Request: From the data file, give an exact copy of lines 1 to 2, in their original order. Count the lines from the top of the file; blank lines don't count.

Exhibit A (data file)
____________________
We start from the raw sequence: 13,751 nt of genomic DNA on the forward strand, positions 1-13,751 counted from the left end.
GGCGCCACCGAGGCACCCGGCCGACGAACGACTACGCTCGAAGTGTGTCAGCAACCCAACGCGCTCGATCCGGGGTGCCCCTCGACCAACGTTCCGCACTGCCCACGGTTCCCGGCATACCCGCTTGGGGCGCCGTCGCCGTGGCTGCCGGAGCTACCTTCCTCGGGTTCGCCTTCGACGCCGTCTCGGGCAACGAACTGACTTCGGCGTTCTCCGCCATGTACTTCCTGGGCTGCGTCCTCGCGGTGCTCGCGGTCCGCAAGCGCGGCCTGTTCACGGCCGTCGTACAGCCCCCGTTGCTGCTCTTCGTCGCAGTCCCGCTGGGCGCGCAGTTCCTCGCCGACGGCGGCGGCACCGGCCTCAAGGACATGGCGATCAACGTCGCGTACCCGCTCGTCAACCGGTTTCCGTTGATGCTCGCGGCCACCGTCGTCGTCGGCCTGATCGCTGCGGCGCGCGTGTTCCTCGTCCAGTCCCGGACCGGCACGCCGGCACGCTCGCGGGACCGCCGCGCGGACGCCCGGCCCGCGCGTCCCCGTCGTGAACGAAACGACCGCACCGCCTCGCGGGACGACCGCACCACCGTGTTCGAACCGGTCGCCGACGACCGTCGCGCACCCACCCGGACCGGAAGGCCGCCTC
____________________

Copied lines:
We start from the raw sequence: 13,751 nt of genomic DNA on the forward strand, positions 1-13,751 counted from the left end.
GGCGCCACCGAGGCACCCGGCCGACGAACGACTACGCTCGAAGTGTGTCAGCAACCCAACGCGCTCGATCCGGGGTGCCCCTCGACCAACGTTCCGCACTGCCCACGGTTCCCGGCATACCCGCTTGGGGCGCCGTCGCCGTGGCTGCCGGAGCTACCTTCCTCGGGTTCGCCTTCGACGCCGTCTCGGGCAACGAACTGACTTCGGCGTTCTCCGCCATGTACTTCCTGGGCTGCGTCCTCGCGGTGCTCGCGGTCCGCAAGCGCGGCCTGTTCACGGCCGTCGTACAGCCCCCGTTGCTGCTCTTCGTCGCAGTCCCGCTGGGCGCGCAGTTCCTCGCCGACGGCGGCGGCACCGGCCTCAAGGACATGGCGATCAACGTCGCGTACCCGCTCGTCAACCGGTTTCCGTTGATGCTCGCGGCCACCGTCGTCGTCGGCCTGATCGCTGCGGCGCGCGTGTTCCTCGTCCAGTCCCGGACCGGCACGCCGGCACGCTCGCGGGACCGCCGCGCGGACGCCCGGCCCGCGCGTCCCCGTCGTGAACGAAACGACCGCACCGCCTCGCGGGACGACCGCACCACCGTGTTCGAACCGGTCGCCGACGACCGTCGCGCACCCACCCGGACCGGAAGGCCGCCTC